[ by Charles Cameron — if you can lose your car in a multilevel parking garage, imagine how easy it is to lose your mind in a multilevel understanding ]
I mean, what is multicausal and multilevel understanding anyway?
We know what the words mean, and can possibly gloss over them without pausing for the question as I intend it. But pause, please. What is it, in terms of brain function and or training, that gives us access to multicausal and multilevel understanding?
I came across the phrase in the publisher’s abstract for Bart Schuurman‘s book Becoming a European Homegrown Jihadist:
How and why do people become involved in European homegrown jihadism? This book addresses this question through an in-depth study of the Dutch Hofstadgroup, infamous for containing the murderer of filmmaker Theo van Gogh, who was killed in November 2004 in Amsterdam, and for plotting numerous other terrorist attacks. The Hofstadgroup offers a window into the broader phenomenon of homegrown jihadism that arose in Europe in 2004 and is still with us today. Utilizing interviews with former Hofstadgroup participants and the extensive police files on the group, Becoming a European Homegrown Jihadist overcomes the scarcity of high-quality data that has hampered the study of terrorism for decades. The book advances a multicausal and multilevel understanding of involvement in European homegrown jihadism that is critical of the currently prevalent ‘radicalization’-based explanatory frameworks. It stresses that the factors that initiate involvement are separate from those that sustain it, which in turn are again likely to differ from those that bring some individuals to actual acts of terrorism. This is a key resource for scholars of terrorism and all those interested in understanding the pathways that can lead to involvement in European homegrown jihadism.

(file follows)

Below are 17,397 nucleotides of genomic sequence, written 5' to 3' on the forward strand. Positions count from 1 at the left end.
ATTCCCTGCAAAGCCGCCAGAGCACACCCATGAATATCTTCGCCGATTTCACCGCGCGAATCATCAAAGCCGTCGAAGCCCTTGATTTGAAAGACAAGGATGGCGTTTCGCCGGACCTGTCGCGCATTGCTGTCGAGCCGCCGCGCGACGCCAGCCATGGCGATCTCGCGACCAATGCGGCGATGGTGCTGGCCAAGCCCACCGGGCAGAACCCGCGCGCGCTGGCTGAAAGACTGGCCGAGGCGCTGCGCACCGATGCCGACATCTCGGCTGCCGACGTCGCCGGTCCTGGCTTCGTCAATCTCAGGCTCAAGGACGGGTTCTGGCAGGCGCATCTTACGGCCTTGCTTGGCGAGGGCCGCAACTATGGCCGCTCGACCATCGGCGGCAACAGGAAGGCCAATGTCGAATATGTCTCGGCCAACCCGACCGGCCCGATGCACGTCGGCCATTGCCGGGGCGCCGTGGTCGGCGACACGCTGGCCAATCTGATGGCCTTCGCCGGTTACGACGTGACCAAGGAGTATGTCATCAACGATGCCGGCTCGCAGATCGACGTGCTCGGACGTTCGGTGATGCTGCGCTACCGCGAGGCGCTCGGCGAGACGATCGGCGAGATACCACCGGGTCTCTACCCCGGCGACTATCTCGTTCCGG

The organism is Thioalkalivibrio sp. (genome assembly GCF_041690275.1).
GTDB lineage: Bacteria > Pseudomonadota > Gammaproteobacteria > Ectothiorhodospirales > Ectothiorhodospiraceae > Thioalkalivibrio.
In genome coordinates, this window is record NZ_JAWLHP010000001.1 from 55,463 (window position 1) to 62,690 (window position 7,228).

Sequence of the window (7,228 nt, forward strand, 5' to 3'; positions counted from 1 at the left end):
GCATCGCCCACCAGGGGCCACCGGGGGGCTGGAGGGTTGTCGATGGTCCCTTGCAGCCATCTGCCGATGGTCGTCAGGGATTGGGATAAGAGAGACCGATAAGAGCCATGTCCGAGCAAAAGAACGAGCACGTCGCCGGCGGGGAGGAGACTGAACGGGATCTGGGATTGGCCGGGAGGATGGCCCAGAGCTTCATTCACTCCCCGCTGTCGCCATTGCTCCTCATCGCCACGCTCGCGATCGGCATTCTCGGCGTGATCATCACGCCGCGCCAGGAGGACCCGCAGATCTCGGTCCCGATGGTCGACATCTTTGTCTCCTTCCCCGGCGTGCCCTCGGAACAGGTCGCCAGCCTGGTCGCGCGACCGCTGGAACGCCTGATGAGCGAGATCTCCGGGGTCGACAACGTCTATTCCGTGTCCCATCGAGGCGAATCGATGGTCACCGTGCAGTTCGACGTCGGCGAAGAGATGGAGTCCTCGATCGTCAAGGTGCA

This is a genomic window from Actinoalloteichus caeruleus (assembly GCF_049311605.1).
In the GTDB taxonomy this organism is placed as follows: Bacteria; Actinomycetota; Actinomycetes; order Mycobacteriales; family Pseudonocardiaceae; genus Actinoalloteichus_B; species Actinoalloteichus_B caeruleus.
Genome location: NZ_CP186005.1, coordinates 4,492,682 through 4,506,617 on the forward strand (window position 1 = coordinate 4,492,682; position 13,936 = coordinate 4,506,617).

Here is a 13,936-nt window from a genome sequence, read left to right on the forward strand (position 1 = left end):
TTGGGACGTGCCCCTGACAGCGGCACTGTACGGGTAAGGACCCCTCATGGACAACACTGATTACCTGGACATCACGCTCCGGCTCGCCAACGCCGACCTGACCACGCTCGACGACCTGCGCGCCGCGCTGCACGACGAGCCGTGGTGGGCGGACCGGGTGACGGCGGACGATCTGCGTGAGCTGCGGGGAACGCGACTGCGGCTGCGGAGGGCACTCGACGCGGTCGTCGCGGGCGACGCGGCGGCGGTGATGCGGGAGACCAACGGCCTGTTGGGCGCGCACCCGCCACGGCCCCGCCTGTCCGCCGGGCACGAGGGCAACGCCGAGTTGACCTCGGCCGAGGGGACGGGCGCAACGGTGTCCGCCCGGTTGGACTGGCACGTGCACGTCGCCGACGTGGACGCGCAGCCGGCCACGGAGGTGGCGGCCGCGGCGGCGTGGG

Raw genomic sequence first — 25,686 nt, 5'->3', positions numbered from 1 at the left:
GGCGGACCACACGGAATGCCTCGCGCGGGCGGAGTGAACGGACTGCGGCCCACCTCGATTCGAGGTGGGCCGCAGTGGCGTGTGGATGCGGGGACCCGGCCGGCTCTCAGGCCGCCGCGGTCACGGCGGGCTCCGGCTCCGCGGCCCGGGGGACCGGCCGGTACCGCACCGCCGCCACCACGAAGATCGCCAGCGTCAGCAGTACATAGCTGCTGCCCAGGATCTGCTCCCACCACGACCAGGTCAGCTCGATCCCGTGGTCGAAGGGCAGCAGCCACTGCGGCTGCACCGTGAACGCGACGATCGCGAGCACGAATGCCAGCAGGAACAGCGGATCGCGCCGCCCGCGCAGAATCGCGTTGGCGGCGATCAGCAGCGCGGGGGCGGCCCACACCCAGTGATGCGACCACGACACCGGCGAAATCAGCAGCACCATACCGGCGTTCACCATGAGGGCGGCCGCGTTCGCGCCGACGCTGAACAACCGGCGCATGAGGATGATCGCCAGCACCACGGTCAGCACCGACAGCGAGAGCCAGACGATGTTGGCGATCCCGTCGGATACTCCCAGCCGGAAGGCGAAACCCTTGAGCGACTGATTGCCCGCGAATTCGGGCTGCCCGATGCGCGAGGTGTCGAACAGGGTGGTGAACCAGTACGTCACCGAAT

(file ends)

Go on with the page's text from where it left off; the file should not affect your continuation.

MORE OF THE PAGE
I’d expect Bart Schuuman fills the void in our understanding as described. But I was in another discussion today, in which a friend of mine, Mike Sellers, said he’d been trying to teach analysts at Ft Meade the kind of thinking that can hold two ideas, possibly contradictory, in the mind at one time. He found the task both interesting and difificult. But how do you manage the task of multicausal understanding without what I call contrapuntal thinking — the ability to hold two or more thoughts in mind at the same time?
My friend’s teaching is strongly influenced by systems thinking, as first devised by Jay Forrester of MIT. Mike has a great lecture on systems and systems thinking in the context of games — he was lead designer on games like Sims 2 —
My own approach in the HipBone Games is to ask players to create a single, deeply connected “thought” out for ten individual ideas on a suitable ten-move game-board — with a “two idea” board for my DoubleQuotes games:
Over the course of twenty years experimenting, I’ve realised my DoubleQuotes is the ideal format for teaching / learning “contrapuntal thinking” — basically, that same “ability to hold two or more thoughts in mind at the same time” — or “how to think in terms of systems” — or “multicausal and multilevel understanding”..
Hay, this is relevant and more than relevant. Macron‘s address to the joint session of Congress today included an appeal for a renewal of multilateralism:
This requires more than ever the United States involvement, as your role was decisive in creating and safeguarding the free world. The United States is the one who invented this multilateralism, you are the one who has to help to preserve and reinvent it.
Here, see how that works:
Multilateral means many-sided, eh? — and considering many sides at once requires the by-now familiar “multicausal and multilevel understanding”.
On Iran, he repeated his support for the nuclear trade deal and outlined a four-part solution to Trump’s concerns about the deal and Iranian expansionism in the Middle East.
So just the Iran deal requires a four-sided understanding at minimum. And let me remind us, four-fold vision was the highest hope of William Blake, who wrote to Mr Butts — but I’ll show you the poem alongside one of his illustrations of the concept:
Multicausal and — particularly, perhaps, in view of Blake — multilevel understanding may be more demanding than at first we think.
And the world? The world requires this of us.
Bart Schuuman, Becoming a European Homegrown Jihadist: A Multilevel Analysis Mike Sellers, Advanced Game Design: A Systems Approach